The next topic that I want to speak about is the Address Resolution Protocol which we normally refer to it as ARP.
ARP is a very important protocol because without it we wouldn’t be able to have our network working.
Every time a network device wants to send a data to another network device, it need to know the following:
- Its own MAC address and IP Address
- The remote device MAC address and IP Address
Surely it knows its own MAC and IP, but it may happen that it knows the remote IP but not the MAC. In this way, it cannot send the data unless it gets the remote MAC address.
To get the remote MAC address, it needs to issue an ARP request. This ARP request will be sent as a broadcast and will ask the one who has that remote IP address to send him his MAC address. Let me illustrate it in a graphic:
Say that the PC wants to send something to the router. The PC knows his own MAC and IP, but it only knows the IP of the router. It still needs the MAC of the router to be able to send him the data.
For this reason, it will issue an ARP request saying: the one who has the IP of 192.168.88.1, please give me your MAC address because I want to send you some data. The ARP request is always sent as a broadcast. The router sees the request coming and will answer with an ARP reply giving his MAC address. This way the PC will have the MAC of the router, and it has already the IP of the router, then it can send him the data. That’s how ARP works.
Let’s compile that in a LAB and see how this works with MikroTik RouterOS.
My LAB is left as it was from the DCHP LAB.
Let’s check the ARP Table on R1:
[mepr-show rules=”319″ unauth=”message”]
You can see that R1 has in his ARP table an entry of my PC IP mapped to my PC MAC address. That means if my router wants to send something to my PC, he has the full information needed and no need for him to make an ARP request.
What about my PC? Does he have the entry in his ARP table for my router IP and MAC address? Let’s check:
Also, my PC has an entry in his ARP table having my router IP and MAC addresses. So now there is 2-way communication between my PC and router.
I would like to disable now the ARP protocol on my router interface Ether2. Will check if they can still communicate to each other. Let’s do that:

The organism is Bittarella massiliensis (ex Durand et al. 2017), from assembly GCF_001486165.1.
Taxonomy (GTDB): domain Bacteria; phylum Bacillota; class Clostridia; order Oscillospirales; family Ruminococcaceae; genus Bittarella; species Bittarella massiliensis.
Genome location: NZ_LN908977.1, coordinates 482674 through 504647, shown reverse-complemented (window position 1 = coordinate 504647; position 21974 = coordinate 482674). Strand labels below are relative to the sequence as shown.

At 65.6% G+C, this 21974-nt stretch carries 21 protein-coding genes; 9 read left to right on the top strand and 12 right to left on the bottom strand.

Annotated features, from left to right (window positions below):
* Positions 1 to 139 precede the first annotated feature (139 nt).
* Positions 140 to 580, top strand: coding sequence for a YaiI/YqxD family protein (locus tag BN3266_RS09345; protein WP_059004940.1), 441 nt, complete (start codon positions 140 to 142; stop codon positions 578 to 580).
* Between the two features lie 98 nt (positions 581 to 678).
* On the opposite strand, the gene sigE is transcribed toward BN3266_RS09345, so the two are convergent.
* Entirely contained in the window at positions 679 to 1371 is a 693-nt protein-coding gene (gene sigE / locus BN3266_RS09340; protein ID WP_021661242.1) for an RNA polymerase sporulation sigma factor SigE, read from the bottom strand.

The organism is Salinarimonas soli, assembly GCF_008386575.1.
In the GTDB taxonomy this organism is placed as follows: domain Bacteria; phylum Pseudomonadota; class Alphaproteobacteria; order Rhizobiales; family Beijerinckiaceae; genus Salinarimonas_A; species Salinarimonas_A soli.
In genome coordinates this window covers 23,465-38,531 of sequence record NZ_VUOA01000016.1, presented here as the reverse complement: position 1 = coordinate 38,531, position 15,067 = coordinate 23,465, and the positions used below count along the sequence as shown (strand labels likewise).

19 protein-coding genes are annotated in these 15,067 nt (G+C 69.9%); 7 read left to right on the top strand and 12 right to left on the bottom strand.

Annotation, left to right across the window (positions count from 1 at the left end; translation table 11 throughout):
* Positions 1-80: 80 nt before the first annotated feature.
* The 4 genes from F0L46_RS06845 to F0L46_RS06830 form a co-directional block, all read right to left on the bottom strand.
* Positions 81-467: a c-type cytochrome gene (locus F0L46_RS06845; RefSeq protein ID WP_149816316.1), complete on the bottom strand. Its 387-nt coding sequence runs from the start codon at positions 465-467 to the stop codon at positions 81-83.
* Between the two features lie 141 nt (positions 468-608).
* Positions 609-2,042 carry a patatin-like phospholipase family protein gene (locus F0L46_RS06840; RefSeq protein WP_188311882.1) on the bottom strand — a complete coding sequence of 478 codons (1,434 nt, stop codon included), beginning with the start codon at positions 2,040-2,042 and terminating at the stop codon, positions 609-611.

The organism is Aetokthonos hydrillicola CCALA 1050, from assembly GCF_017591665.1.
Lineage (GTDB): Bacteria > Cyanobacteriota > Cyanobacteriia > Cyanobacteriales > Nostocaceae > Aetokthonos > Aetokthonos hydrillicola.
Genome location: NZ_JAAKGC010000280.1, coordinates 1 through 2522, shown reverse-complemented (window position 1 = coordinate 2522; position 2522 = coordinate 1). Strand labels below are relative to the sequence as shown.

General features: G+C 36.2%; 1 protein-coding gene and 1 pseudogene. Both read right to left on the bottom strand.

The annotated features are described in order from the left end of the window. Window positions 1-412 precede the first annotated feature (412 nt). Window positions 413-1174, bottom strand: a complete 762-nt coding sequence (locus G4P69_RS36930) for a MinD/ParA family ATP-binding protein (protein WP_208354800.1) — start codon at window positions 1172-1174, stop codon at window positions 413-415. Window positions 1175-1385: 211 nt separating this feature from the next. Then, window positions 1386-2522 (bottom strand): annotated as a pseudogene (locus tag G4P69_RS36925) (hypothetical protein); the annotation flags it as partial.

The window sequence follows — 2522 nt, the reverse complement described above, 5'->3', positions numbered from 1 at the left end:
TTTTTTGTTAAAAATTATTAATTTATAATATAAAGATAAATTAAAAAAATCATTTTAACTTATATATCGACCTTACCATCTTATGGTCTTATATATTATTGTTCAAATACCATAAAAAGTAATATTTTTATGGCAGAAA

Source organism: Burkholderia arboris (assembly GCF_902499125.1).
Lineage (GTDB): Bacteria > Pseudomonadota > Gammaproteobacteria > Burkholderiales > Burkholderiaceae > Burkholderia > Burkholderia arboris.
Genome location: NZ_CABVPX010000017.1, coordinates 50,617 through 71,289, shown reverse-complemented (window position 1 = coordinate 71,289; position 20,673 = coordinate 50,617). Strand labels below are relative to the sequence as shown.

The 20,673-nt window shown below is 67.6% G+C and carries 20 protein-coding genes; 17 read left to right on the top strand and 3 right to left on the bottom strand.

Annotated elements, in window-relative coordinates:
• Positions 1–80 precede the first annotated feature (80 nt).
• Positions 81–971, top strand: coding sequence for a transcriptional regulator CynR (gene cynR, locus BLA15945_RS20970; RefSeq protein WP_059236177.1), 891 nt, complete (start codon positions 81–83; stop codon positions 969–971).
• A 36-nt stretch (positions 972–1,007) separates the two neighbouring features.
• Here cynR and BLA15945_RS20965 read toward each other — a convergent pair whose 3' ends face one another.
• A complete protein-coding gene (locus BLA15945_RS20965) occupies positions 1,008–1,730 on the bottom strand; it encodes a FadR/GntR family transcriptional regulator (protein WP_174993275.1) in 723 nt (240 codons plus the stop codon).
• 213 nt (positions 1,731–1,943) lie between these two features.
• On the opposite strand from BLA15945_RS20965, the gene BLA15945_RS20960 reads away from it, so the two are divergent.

Now the ARP has been disabled on Ether2 of the router. Let’s check the ARP table of the PC if it still has the entry of the IP/MAC of the router:
It is gone ☹ – will my PC still able to ping 192.168.88.1? let’s try:
Of course not. Because my PC is sending an ARP request asking for the one who has the IP of 192.168.88.1 to send him his MAC address, but my router has ARP disabled so he doesn’t send the ARP reply, thus my PC cannot get the MAC of Ether2 of the router. Got it?
Let’s bring ARP enabled again on Ether2 of the router and see if the ping would work:
ARP is enabled on the router. Let’s do now the ping from the PC:
Now it is working again.
Another thing that I want to show you, is making the ARP entry on the router as static. Similar to what we have done on the DHCP lease, you can also make the ARP entry on the router as static. Let me show you how you can do that:
Now the ARP is static on my router for the entry of the PC. Let me disable now again the ARP on Ether2:
Can the PC still able to ping to the router IP. Let’s try:
Yes, it still able. But how come? We have disabled the arp. Well think of it. The router has the MAC and IP of the PC saved as a static entry. The PC has still the MAC and IP of the router because it has made previously the ARP request and got the MAC from the router as you see below:
That’s why you can still ping from the PC to the router. However, once the ARP entry for the router which is on the PC is expired, then they will not be able to reach each other. To make it fast, I will remove the cable from Ether2 and put it back. Then this way, the PC will issue again an ARP request requesting for the MAC of the router and he will fail to get.
Now I have removed the cable and put it back.
Let’s check the ARP table now on the PC:
Indeed, the ARP entry for the router is not there anymore. So now if I try to ping to 192.168.88.1 it shouldn’t work. Let’s try:
Our logic is correct, it is not working.
The last thing that I want to show you here is about the option of reply-only on ARP. This goes hand in hand with the static ARP.
As you know we have made a static ARP entry on our router for the PC addresses. If I want that my PC answer to ARP requests but doesn’t add any ARP entries automatically, all I need to do is to set the ARP to Reply-Only. This way, I use the ARP static entries on the router, and my interface will answer to ARP request coming from other network devices. That means, if I set now arp-reply on Ether2, would my PC be able to ping the router IP again? Let’s check:
Now that I have set it as reply-only, let’s ping from the PC to 192.168.88.1:
It is working. – But why is it working? Well, think of it. My router knows about the IP and MAC address of the PC because it has it saved as a static entry on its ARP table.
My PC does not know the MAC address of the router, so it has sent an ARP request as a broadcast saying the one of has the IP 192.168.88.1, then send me your MAC address.
The router has received that broadcast and he has replied with his MAC address back to the PC because we have set the ARP to be as reply-only, but at the same time it hasn’t learned anything dynamically from that ARP request. Got it? That’s why the ping is working.
If you want, we can look at the ARP table of the PC, we should be able to see the entry for the router:
Here it is, the ARP entry is there.
That’s all what I wanted to show you in this LAB and in this chapter, I hope you enjoyed it and I see you in the upcoming one.